By Charlie Brigden maleficent

Few things are worse as a fan of film music than when you fall out of love with a composer. Such is the case with James Newton Howard, the wonderful artist who has written magnificent scores for films such as The Fugitive, King Kong, Snow Falling On Cedars, and a host of others that cemented "JNH" as one of the A-list Hollywood composers. His recent work has not been well-received, and rightfully so; his music for duds such as After Earth and Green Lantern has been dreadfully uninspired, with The Hunger Games: Catching Fire one of the few bright spots in his recent filmography, though nowhere near what he's capable of. So for all intents and purposes, this is a great comeback story. And the vehicle for the comeback is the new Disney revisionist fairytale Maleficent.

Maleficent is a perfect project for Newton Howard in multiple ways. It has a great hook to hang a theme on, revealing the origin of one of the most revered villains of cinema, and it's a traditional fantasy presenting the opportunity to score the film in the most classical way. And it has an emotional arc that requires a certain weight to help its resolution. Newton Howard's score is a massive treatise on the balance between light and darkness, and the one who would fall from one to another, moving from elegant beauty to incandescent rage. The score is Maleficent; its emotions sway from one extreme to the other, with terrible connotations until a peaceful climax is reached. It's both delightful and terrifying, but never anything less than mesmerising.

Maleficent thunders into an immediate peak with 'Maleficent Suite', which at close to seven minutes allows for a display of the major themes and colours of the score. It works as a main title of sorts (apt as the film itself has no title sequence, preferring to place its title at the end ala the Dark Knight trilogy), slowly immersing you in the music before the score kicks in proper. It begins in a darker vein, with seductive celli and mysterious violins and woodwinds building, and later we hear a wonderful section that juxtaposes tuba with harp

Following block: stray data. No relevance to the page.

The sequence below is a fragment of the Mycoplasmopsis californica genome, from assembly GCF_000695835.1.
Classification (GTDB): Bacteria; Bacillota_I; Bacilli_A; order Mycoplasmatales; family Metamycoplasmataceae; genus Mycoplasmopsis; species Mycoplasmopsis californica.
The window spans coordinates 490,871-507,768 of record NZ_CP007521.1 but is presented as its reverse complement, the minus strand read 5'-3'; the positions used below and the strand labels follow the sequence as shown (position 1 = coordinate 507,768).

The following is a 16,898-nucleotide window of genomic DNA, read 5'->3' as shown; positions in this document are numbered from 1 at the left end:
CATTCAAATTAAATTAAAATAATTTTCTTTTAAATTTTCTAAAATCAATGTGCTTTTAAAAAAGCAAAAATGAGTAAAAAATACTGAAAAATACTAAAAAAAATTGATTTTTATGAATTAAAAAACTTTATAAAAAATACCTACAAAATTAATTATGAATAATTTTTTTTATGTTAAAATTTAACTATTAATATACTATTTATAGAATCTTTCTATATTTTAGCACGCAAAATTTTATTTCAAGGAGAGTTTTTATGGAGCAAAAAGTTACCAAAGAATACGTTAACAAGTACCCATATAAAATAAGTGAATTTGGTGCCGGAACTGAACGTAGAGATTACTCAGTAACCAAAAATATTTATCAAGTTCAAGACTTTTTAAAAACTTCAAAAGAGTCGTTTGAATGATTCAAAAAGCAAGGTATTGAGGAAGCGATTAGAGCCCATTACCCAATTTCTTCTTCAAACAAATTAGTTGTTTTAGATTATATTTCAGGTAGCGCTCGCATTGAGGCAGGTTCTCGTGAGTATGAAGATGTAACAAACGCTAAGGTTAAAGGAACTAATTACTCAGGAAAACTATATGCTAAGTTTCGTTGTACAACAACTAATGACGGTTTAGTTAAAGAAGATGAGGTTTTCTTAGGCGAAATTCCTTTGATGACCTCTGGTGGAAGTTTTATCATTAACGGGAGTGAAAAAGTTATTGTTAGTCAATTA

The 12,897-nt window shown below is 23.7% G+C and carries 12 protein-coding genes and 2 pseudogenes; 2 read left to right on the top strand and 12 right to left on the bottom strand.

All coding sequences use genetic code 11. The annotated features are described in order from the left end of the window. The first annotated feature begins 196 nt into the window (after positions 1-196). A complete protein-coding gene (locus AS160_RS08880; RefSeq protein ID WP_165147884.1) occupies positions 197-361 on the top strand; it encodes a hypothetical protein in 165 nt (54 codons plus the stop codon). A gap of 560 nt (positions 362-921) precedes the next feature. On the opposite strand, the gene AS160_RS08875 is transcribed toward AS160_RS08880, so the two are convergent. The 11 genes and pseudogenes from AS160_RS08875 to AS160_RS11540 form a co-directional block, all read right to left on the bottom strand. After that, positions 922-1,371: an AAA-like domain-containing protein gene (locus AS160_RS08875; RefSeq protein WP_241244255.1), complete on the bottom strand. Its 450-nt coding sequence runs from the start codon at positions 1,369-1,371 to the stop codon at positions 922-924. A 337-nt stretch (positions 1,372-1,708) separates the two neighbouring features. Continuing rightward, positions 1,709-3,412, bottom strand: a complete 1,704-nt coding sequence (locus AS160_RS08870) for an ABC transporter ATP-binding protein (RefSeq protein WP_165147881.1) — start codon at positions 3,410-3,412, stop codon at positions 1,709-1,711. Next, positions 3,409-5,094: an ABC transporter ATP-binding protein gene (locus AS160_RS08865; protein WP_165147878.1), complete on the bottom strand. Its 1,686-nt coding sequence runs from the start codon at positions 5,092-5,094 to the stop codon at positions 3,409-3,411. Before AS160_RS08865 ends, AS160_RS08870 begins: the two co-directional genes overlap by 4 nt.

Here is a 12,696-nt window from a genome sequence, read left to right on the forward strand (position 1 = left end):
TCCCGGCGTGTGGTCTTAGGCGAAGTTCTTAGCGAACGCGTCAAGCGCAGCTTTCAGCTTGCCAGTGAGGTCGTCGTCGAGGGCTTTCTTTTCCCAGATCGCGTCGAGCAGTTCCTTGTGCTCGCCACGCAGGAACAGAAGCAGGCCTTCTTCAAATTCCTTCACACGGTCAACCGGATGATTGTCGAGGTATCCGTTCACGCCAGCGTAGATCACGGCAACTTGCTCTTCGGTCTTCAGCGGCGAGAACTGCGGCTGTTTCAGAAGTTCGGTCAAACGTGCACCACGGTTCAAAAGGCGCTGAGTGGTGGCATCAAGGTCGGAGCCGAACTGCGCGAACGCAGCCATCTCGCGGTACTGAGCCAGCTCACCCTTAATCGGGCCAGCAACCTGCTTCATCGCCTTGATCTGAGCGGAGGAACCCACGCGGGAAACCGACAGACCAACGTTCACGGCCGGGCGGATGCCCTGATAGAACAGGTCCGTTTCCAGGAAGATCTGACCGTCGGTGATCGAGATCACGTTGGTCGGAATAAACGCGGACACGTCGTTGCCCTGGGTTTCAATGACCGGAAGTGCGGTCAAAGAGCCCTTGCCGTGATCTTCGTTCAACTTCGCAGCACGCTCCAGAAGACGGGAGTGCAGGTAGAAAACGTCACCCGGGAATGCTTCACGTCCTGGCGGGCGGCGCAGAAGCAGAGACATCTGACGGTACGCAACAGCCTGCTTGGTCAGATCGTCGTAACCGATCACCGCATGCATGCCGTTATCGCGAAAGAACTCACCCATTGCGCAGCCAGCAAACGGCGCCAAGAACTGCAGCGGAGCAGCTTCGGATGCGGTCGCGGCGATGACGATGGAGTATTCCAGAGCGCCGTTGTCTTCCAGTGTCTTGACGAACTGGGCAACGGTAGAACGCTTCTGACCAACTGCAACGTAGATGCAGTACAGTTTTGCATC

'Welcome To The Moors' is a wonderfully effervescent piece that introduces The Moors, which is the world of fairies and pixies and all sort of strange creatures, with swirling woodwinds and a wonderfully warm and hopeful theme illustrating the beauty of the environment. 'Maleficent Flies' is a similarly optimistic and bucolic cue, with an enthralling solo voice singing the the more thoughtful and benign Maleficent theme before it soars to an exhilarating peak with wonderful brass flourishes that give a true sense of beauty and natural wonder. But this all this is usurped by the first big setpiece cue, 'Battle of the Moors', where we're knocked senseless by thudding anvils, sliding strings, and devilish horns as Maleficent and her crew fight the evil attacking castlefolk. It's a shocking contrast to the previous tracks, full of huge foreboding male choir and slashing brass, but it's incredible to listen to, with the violence punctuated by Newton Howard's stately melodies.